Letter from Sen. Symington
to the President of the University
donating the manuscript to the library
Click to enlarge
This manuscript was first documented by Elizabeth Gaskell, Charlotte’s biographer, who probably saw it just after her death. The first page of “The Secret” was reproduced in Gaskell’s Life of Charlotte Bronte, which was published in 1857. It was among the papers and effects that Charlotte had left in her father’s house after her marriage, and it was bequeathed to her husband Arthur Nicholls along with all of Charlotte’s other possessions after her death.
Nicholls returned to his native Ireland in 1861, and the manuscript must have gone with him. The collector and author Clement Shorter purchased the manuscript from Nicholls, along with many other pieces of Brontë juvenilia, in 1895. The manuscript is included in Shorter’s The Brontës: Life and Letters, which was published in 1908. At some point, the juvenilia purchased by Shorter passed to book dealer T.J. Wise, who sold them piece-by-piece as literary curiosities. This particular manuscript was sold in New York around 1915.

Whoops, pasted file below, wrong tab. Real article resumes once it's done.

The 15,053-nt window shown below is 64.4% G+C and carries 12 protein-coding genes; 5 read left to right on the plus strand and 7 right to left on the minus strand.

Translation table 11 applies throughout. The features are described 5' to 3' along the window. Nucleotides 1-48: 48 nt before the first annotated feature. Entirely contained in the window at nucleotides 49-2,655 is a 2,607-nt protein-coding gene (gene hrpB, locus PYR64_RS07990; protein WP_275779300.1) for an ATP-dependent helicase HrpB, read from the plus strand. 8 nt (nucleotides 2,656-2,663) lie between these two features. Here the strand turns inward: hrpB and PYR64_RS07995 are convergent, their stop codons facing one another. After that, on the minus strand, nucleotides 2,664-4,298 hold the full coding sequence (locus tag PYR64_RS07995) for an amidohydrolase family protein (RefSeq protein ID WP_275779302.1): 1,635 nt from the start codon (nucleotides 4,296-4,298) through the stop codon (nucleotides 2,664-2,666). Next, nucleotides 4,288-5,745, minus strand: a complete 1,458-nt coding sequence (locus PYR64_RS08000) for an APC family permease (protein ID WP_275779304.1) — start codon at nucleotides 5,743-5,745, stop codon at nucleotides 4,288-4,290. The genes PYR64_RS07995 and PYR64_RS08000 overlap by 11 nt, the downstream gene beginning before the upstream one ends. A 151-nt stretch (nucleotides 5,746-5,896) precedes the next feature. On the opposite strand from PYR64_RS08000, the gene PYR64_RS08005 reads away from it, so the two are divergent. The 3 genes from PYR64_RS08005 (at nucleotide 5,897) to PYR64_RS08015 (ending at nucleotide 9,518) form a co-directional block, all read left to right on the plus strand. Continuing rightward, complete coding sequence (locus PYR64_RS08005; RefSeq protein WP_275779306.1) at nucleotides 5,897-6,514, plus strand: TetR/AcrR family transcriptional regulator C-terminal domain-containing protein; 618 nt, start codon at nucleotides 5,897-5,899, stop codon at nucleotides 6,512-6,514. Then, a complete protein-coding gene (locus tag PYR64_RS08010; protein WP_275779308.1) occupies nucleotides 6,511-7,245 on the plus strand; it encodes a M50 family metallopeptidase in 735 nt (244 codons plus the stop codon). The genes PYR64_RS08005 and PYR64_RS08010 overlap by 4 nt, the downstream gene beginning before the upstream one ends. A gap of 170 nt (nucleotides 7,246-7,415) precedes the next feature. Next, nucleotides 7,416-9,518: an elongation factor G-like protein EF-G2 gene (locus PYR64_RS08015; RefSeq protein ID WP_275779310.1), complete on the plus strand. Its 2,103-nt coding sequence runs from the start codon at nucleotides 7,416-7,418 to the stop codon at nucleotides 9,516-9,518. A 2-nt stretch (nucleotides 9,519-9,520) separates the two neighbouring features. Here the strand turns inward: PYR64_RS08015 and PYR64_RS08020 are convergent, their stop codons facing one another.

Senator Stuart Symington
No information is available on the manuscript’s whereabouts between 1915 and 1973, and it was presumed lost. However, the manuscript was rediscovered among the personal papers of Evelyn Wadsworth Symington, wife of United States Senator Stuart Symington, after her death in 1973. The senator and his son, Congressman James W. Symington, presented the manuscript to the University of Missouri Libraries in 1975, "trusting that this imperishable font of learning will use it to instill in tomorrow's young writers and all graduates to come ... a love of their native language and an awareness of the need to transmit it undiminished to generations yet unborn that it may as well serve our children as it did our fathers." *
*From the remarks of Congressman Symington at the commencement exercises of the Graduate School, May 9, 1975.